John, the eldest son of John and Margaret Carney Wright, grew up in Norwood and attended St Paul's Catholic School. He graduated from St Bernard Preparatory School in Cullman in 1945. He joined the U.S. Army Air Corps in 1946, then returned to St Bernard College after his discharge. He completed his bachelor's in political science and a master's in urban studies at UAB.
Wright began working in the advertising department for the Birmingham News. He married Jeanne Stallings on April 15, 1950. He changed jobs to work as an assistant editor and promotions manager for The Catholic Week for seven years, then moved into advertising as an account executive for Martin, White & Mickwee. From 1960 to 1962 he served on the Homewood City Council.
In 1964 Wright moved to Selma as an public relations administrator for the Good Samaritan Hospital. He interviewed Martin Luther King Jr a few days after the "Bloody Sunday" confrontation on the Edmund Pettus Bridge for an article for the national Catholic News Service.
Wright returned to Birmingham as director of communications for University Hospital in 1967, and held that position until retiring in 1989. In 1978 Wright began acting in community theater and starred in numerous productions with Town & Gown Theatre, Summerfest, Birmingham Festival Theatre, Terrific New Theatre and the Seasoned Performers. He also landed occasional movie roles, including one as "John Marcus" in the 2010 horror film The Last Exorcism.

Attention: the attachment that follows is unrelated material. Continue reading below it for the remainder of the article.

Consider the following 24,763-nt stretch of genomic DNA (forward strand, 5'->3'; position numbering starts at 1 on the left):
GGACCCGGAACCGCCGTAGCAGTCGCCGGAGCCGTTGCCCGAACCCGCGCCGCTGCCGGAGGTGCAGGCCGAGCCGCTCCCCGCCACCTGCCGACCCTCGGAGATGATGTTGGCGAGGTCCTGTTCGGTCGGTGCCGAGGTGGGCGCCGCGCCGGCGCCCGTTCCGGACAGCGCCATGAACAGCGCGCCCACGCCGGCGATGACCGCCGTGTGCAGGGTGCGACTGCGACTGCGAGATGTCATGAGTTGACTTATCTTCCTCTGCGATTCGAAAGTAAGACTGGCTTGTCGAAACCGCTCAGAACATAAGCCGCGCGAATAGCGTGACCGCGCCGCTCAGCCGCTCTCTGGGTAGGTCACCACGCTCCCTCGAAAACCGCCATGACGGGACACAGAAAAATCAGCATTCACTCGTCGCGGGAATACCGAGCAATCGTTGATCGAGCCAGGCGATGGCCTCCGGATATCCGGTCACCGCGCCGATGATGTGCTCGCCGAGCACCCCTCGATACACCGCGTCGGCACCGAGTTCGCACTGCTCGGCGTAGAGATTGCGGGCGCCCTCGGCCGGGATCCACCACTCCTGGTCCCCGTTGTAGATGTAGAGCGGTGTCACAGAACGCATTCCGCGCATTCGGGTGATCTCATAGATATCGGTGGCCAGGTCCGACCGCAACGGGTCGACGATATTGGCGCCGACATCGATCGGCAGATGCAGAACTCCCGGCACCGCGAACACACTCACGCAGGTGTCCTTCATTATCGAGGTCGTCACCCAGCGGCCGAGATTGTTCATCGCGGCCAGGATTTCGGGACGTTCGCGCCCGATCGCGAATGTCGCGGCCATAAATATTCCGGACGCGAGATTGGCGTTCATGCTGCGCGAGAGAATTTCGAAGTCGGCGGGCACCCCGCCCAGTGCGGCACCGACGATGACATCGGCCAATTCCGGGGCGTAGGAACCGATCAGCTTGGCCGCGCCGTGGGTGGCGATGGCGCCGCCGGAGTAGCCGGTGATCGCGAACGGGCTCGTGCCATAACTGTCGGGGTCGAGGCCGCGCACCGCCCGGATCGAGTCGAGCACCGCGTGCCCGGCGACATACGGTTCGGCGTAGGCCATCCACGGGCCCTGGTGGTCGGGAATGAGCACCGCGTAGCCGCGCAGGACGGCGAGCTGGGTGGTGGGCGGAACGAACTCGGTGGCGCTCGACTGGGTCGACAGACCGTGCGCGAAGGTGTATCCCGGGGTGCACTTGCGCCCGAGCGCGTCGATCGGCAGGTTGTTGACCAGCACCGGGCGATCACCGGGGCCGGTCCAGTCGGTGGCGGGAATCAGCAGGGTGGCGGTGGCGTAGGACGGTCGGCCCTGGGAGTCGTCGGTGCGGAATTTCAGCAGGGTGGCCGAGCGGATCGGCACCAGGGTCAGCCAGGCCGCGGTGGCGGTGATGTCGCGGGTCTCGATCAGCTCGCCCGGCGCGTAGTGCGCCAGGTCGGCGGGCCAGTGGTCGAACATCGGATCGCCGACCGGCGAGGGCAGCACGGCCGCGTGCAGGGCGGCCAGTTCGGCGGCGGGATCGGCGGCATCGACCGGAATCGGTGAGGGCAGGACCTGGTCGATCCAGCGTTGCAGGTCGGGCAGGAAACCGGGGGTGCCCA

After retiring from UAB, Wright worked in community relations as an assistant to Arthur Sloan at Miles College and for John Glasser's Better Basics reading program. He was an active lay leader at Our Lady of Sorrows Catholic Church in Homewood, a member of the Knights of Columbus , the Sierra Club, and a volunteer for Greater Birmingham Ministries, Alabama Arise, and the Seasoned Readers.
Wright also advocated for improved transit service in Birmingham and for more recognition for martyred Catholic priest James Coyle. He wrote a one-man play about homeless entitled "Shelter" which he performed at the Church of the Reconciler. He published a book of short stories, Love Returns to Luverne, in 2014.
Wright died from cancer in 2015 after a stay at Southern Care Hospice. He was survived by his wife, five children, eight grandchildren and eleven great-grandchildren. Wright is buried at Elmwood Cemetery.